Flowers Gallery is pleased to announce a solo exhibition of new photographic works by South Korean photographer Boomoon, on view for the first time in New York. In the exhibition Falling Water, the powerful elemental force of a vast Icelandic waterfall is presented as the subject for Boomoon’s ongoing investigation into the infinite and everchanging character of the natural world.
The exhibition features images from Skogar, a selection of black and white photographs from a series of 300 exposures taken at Skógafoss, Iceland. Photographed from the same frontal viewpoint, Boomoon’s images capture his bodily encounter with the waterfall, intensified by entering the freezing water of the pool below the falls, to attain a position where the ‘horizon’, (in this case, the point at which the vertical energy of the falling water meets the horizontal axis of the pool) is situated precisely at the lower third of the frame.
Alongside images from Skogar is a second series of photographs, developed from the same body of water, this time featuring an intense monochromatic blue. Boomoon attributes the crystalline clarity of his reductive monochromes to the stark purity of northerly light, saying: “The direction that interests me most in my work is North: it seems to offer landscapes that are the least contaminated by words and meaning.”* Cropped closely to exclude the horizontal plane, they focus on the all-over abstract patterns formed by the arrested motion of the cascading water, capturing a kinetic energy reminiscent of twentieth century American Abstract Expressionist painting. Beyond the shape-shifting bodies of water and veils of spray, the images plunge into seemingly immeasurable depths, while droplets at the surface evoke a glittering cosmos.
Devoid of an internal sense of scale or proportion, Boomoon’s images appear to extend beyond the limits of an individual subjective standpoint or personal expression towards a more universal experience, containing the energy of the encounter with the waterfall. He has said: “My photographs are not self-expression, nor do they carry a message. They are simply the embodied result of my interactions with my surroundings.” Boomoon has described his process as “immersive”, using the camera as a tool to engage in an active response to his encounter with the phenomenon of the waterfall. Since the 1990s he has referred to this activity as “photographic respiration”, a tripartite relationship which, as author Catherine Grout describes, “corresponds to a phase, a dynamic exchange between the artist, a moment in the world and (...) the image being made.” **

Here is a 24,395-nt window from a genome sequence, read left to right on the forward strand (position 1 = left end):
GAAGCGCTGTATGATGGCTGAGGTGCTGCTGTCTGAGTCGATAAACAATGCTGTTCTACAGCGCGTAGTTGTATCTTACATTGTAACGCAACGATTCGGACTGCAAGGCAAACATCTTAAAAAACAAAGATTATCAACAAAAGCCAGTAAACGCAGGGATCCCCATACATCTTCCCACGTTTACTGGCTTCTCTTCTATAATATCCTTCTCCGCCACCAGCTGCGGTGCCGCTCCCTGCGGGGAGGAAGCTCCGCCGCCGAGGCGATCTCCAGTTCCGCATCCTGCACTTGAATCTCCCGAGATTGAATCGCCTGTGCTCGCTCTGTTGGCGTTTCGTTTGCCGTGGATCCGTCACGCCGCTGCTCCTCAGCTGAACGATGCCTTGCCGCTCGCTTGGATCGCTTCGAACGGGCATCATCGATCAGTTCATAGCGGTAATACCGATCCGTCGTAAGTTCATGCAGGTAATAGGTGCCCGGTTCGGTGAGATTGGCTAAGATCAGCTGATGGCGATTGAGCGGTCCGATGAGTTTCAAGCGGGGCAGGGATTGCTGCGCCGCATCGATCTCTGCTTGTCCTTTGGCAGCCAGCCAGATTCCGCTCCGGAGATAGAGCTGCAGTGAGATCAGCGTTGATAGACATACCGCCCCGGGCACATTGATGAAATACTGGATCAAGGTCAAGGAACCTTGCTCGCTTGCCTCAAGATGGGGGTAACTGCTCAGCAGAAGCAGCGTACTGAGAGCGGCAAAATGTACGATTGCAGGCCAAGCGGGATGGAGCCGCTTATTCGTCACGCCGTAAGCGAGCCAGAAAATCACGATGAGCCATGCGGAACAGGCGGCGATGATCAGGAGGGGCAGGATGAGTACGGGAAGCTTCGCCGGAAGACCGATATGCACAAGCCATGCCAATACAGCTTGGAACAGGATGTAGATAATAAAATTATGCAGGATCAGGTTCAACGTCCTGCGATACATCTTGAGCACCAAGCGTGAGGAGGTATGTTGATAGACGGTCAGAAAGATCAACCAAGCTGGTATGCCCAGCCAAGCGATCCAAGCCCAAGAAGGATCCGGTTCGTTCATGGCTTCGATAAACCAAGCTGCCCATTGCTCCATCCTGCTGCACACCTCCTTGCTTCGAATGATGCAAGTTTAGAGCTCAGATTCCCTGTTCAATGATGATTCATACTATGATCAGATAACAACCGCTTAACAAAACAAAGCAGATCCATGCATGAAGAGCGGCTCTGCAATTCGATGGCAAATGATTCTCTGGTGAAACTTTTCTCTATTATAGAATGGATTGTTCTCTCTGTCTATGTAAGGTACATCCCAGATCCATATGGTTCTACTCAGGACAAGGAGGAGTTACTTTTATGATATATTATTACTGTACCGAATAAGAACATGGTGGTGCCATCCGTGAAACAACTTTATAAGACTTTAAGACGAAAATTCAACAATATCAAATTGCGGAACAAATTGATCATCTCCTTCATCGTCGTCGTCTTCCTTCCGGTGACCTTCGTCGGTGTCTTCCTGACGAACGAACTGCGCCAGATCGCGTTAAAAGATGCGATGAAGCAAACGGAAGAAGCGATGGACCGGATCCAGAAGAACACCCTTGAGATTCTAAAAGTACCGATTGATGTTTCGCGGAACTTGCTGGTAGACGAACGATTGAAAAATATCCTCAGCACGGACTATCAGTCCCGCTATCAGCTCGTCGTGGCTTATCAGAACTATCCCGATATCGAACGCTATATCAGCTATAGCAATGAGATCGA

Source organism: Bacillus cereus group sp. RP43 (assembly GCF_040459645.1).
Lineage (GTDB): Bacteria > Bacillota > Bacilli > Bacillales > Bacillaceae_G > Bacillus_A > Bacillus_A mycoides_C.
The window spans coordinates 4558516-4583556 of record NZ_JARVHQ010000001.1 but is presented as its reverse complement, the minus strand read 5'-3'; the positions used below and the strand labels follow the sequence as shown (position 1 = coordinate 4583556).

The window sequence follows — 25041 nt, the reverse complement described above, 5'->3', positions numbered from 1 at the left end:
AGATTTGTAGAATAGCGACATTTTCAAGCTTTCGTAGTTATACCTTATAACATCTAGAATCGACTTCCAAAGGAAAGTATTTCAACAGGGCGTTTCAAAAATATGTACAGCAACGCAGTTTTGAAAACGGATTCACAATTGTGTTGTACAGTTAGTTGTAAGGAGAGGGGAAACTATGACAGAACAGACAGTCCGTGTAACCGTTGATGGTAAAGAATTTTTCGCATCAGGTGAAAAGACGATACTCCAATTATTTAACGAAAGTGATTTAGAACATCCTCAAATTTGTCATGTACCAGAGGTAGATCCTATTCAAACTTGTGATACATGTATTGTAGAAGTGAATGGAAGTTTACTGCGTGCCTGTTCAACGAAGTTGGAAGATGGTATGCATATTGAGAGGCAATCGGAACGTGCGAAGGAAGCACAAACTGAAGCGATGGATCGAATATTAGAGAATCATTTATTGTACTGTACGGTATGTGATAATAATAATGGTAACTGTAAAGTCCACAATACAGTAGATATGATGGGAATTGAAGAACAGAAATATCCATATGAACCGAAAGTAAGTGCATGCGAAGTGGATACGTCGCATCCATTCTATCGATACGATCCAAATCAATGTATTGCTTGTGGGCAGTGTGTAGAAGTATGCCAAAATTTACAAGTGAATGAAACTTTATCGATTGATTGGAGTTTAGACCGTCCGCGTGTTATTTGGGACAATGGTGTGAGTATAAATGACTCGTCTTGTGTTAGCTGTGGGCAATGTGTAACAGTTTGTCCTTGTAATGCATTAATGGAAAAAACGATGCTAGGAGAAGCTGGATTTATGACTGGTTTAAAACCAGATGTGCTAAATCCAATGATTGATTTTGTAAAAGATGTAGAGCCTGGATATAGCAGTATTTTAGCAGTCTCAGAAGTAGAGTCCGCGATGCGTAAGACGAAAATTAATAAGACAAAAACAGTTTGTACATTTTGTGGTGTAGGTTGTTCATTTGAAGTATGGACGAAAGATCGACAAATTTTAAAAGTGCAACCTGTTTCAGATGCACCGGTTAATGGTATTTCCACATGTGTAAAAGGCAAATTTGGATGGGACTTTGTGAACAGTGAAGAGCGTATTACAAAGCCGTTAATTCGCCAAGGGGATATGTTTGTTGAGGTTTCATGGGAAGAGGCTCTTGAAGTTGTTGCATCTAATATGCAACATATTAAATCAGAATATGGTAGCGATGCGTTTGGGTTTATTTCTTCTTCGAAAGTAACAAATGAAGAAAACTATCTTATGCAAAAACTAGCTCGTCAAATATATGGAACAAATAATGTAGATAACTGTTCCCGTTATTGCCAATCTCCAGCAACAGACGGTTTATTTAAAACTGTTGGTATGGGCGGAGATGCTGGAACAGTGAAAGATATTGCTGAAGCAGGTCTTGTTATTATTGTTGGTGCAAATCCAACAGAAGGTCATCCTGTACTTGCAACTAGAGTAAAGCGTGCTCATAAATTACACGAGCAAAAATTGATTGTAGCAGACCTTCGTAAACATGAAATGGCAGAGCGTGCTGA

According to Poet and Critic Shino Kuraishi, Boomoon’s minimal waterfalls dispense with continuity or a sense of passage between past and future - delivering us instead into the ‘here and now’ of the present moment. He says: “The destination or the end of time is permanently postponed. The waterfall keeps falling self-recursively, aimlessly, and meaninglessly carrying the undetermined present. The waterfall descends defying associations of any other place and any other time." ***
Born in Daegu, 1955, Boomoon currently lives and works in Gangwon Province, South Korea. Having started out as a painter, Boomoon began to explore photography in the early 1970s and enrolled in the Photography department at Chung-Ang University, Seoul. Throughout the 1970s, Boomoon passionately recorded the rapid transformation taking place in Korean society, looking at deserted villages and the heightening contrast between rural and urban communities. Since the 1980s, Boomoon has produced large format photographs of vast expanses of sea, sky and land as a means of self-reflection, which Charlotte Cotton has described as contemplating “the unknowable and uncontrollable character of nature.” ****
Boomoon has exhibited widely internationally and his work is in the collections of the National Museum of Modern and Contemporary Art, Seoul; Leeum, Seoul; Yokohama Museum of Art, Yokohama; and Borusan Contemporary, Istanbul. From October 2013 to January 2014, a retrospective exhibition of Boomoon’s major landscape series was held at the Daegu Art Museum in South Korea. Entitled Constellation, the show gave a comprehensive overview of Boomoon’s practice and confirmed his importance as a photographic artist.
* Boomoon, interviewed by Alexander Strecker, LensCulture, Published January 2017
** Catherine Grout, “Photographic Respiration. Essay on Boomoon’s Art” (provisional title), to be published 2018, Kim Art Lab, Yongin, Korea.
*** Shino Kuraishi, Falling, Ceaselessly Falling. Boomoon, Skogar, Kim Art Lab, Seoul, Korea, 2016.
**** Charlotte Cotton, The Photograph as Contemporary Art (Third Edition, 2014, originally published in 2004). Thames & Hudson, London. Pg. 103.